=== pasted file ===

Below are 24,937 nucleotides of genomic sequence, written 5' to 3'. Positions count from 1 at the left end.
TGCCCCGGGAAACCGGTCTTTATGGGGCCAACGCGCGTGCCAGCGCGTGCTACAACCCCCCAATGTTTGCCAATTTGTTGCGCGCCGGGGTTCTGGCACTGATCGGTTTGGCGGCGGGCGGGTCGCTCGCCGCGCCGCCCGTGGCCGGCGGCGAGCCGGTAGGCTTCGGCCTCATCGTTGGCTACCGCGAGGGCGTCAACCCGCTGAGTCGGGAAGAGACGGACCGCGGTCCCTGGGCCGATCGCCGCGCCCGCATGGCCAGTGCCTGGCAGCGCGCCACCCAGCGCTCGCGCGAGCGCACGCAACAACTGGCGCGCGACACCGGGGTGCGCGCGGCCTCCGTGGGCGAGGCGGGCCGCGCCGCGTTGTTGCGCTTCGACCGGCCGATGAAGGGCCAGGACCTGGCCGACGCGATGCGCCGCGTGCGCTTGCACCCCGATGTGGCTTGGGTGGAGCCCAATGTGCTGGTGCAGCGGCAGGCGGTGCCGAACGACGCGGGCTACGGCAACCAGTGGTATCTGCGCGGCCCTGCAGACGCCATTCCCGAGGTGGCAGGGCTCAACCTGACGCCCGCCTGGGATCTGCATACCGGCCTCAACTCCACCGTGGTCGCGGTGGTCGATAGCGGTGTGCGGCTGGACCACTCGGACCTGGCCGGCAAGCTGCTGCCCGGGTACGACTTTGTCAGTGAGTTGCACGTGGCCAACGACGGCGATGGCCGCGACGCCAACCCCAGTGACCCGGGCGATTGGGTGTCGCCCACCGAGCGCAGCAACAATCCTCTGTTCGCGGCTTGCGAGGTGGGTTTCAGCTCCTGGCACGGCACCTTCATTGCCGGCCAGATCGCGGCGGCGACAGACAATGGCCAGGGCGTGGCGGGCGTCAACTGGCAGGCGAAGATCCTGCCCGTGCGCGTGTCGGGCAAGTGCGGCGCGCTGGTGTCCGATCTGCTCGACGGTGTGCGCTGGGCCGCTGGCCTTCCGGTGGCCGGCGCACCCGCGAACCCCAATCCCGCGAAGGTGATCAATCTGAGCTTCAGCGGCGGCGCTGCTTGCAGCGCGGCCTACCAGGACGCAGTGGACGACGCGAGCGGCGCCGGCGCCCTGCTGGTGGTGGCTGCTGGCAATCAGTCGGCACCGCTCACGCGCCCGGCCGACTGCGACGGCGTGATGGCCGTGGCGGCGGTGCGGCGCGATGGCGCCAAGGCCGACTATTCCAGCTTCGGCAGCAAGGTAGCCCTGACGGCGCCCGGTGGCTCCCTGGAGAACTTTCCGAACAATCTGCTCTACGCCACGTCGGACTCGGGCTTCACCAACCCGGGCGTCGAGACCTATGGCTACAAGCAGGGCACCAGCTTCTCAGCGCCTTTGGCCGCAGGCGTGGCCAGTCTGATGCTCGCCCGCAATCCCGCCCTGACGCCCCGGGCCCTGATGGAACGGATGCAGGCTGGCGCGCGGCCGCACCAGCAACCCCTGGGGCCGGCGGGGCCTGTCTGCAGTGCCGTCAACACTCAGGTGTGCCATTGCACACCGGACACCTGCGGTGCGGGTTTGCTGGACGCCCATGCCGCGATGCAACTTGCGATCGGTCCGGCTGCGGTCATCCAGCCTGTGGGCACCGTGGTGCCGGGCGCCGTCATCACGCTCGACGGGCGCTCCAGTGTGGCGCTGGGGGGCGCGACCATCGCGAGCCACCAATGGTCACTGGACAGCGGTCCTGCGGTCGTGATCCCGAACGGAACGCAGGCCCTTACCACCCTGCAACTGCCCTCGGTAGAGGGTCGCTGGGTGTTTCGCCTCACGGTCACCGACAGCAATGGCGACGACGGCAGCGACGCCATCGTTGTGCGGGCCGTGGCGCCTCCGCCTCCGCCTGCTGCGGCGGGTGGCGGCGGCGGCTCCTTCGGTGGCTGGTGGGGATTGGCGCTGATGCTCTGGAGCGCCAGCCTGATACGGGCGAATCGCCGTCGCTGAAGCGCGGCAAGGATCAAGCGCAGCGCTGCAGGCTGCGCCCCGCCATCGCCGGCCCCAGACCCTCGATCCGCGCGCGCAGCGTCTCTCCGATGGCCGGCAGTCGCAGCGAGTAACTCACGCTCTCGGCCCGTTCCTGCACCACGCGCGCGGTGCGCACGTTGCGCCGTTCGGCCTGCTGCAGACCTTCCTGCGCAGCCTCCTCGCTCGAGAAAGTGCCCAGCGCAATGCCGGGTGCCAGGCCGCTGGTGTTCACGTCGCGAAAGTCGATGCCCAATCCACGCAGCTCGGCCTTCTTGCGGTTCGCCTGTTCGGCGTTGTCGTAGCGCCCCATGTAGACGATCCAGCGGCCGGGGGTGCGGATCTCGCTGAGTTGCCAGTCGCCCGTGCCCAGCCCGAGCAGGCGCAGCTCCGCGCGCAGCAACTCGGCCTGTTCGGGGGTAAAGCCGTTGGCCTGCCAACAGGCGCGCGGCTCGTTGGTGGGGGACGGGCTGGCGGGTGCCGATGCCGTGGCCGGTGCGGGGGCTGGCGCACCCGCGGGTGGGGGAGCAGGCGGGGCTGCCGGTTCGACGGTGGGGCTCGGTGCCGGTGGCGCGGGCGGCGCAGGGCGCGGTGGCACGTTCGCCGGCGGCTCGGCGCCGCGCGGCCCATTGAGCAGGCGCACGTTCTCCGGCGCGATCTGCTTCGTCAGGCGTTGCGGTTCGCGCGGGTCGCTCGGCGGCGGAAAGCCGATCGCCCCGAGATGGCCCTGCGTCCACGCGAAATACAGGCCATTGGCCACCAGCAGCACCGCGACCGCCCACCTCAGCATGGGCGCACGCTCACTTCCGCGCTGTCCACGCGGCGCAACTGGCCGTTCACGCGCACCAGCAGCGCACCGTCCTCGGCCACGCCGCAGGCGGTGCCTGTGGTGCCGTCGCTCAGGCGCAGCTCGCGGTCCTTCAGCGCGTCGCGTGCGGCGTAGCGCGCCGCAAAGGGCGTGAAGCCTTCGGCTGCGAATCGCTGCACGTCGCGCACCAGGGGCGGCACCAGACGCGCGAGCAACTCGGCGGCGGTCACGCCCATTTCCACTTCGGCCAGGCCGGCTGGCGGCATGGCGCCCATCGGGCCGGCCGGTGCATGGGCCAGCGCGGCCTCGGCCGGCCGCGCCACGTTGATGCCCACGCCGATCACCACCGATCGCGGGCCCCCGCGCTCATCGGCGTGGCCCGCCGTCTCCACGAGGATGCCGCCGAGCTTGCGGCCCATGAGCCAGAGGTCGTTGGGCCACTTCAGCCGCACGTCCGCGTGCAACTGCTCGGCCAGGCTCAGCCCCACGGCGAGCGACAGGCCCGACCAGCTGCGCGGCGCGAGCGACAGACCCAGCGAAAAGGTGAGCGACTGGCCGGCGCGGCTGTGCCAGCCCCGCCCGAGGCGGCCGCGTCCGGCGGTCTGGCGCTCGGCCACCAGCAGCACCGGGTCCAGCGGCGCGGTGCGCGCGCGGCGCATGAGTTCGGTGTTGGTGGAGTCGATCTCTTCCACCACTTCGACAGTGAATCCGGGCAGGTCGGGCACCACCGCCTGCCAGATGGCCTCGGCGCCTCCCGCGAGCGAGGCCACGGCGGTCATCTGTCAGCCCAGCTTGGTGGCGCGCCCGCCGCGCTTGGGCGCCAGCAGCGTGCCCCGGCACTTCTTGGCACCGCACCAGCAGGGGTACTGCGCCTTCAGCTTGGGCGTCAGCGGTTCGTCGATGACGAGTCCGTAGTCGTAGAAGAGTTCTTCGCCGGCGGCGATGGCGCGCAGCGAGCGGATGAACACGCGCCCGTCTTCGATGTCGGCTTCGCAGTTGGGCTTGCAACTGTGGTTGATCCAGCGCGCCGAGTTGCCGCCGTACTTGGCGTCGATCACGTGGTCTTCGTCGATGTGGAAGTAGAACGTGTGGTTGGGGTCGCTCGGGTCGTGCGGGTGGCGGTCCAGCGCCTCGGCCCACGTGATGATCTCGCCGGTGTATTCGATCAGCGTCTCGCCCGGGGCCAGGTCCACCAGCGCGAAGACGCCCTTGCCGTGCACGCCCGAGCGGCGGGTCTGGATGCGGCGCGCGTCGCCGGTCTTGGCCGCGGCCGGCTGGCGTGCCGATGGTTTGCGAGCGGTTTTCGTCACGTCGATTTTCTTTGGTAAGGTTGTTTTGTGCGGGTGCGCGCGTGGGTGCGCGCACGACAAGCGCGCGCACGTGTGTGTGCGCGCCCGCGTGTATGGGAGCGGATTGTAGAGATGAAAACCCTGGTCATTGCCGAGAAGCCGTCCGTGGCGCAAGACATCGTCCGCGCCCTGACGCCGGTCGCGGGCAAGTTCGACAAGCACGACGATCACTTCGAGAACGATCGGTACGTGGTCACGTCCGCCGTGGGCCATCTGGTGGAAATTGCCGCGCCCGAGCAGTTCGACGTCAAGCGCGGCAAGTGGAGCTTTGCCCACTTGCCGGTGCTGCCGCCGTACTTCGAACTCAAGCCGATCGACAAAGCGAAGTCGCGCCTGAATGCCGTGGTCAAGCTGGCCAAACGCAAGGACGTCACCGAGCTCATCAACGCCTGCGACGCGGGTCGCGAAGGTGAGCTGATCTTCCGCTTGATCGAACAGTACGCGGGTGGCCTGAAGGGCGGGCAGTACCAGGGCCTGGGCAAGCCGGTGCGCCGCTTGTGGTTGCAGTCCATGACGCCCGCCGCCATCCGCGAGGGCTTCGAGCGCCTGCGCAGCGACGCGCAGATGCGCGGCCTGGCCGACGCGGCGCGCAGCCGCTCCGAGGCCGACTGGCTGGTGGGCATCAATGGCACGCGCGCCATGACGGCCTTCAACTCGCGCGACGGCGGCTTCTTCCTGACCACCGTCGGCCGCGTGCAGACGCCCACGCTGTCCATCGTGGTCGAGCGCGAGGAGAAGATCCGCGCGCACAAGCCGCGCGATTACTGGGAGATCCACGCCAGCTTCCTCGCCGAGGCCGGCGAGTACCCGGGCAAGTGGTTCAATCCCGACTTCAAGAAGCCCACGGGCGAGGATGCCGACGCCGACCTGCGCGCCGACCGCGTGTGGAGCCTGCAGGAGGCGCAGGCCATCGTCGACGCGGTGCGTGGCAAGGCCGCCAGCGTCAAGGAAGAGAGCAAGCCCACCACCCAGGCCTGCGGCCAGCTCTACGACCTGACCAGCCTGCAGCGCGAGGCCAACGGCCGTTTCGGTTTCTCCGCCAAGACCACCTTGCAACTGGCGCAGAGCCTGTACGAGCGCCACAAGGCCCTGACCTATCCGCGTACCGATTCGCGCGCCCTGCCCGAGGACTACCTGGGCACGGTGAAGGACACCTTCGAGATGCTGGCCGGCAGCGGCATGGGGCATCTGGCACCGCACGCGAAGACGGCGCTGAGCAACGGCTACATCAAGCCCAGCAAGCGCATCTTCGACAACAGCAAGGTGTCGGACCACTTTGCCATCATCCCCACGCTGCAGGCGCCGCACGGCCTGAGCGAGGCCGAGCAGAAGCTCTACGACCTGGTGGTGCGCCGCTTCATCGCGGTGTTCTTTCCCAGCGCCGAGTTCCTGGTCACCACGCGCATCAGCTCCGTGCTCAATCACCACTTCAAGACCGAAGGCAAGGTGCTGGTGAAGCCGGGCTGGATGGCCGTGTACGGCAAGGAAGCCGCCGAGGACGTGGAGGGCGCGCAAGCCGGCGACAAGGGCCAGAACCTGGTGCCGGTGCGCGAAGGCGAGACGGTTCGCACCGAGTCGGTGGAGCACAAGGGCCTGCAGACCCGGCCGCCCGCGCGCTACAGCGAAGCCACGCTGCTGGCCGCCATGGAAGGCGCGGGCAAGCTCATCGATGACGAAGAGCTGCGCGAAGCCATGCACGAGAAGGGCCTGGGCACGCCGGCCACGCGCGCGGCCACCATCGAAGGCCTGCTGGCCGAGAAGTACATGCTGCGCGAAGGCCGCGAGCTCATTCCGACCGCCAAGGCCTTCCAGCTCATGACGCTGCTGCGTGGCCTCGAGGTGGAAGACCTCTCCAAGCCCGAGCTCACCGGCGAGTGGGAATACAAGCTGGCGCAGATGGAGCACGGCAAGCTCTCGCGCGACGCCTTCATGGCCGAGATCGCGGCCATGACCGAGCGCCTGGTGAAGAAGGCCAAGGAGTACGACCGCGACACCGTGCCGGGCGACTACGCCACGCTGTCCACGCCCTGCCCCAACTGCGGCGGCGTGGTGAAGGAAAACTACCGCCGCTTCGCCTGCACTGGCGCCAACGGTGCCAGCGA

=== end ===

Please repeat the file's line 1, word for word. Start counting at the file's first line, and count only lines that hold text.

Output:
Below are 24,937 nucleotides of genomic sequence, written 5' to 3'. Positions count from 1 at the left end.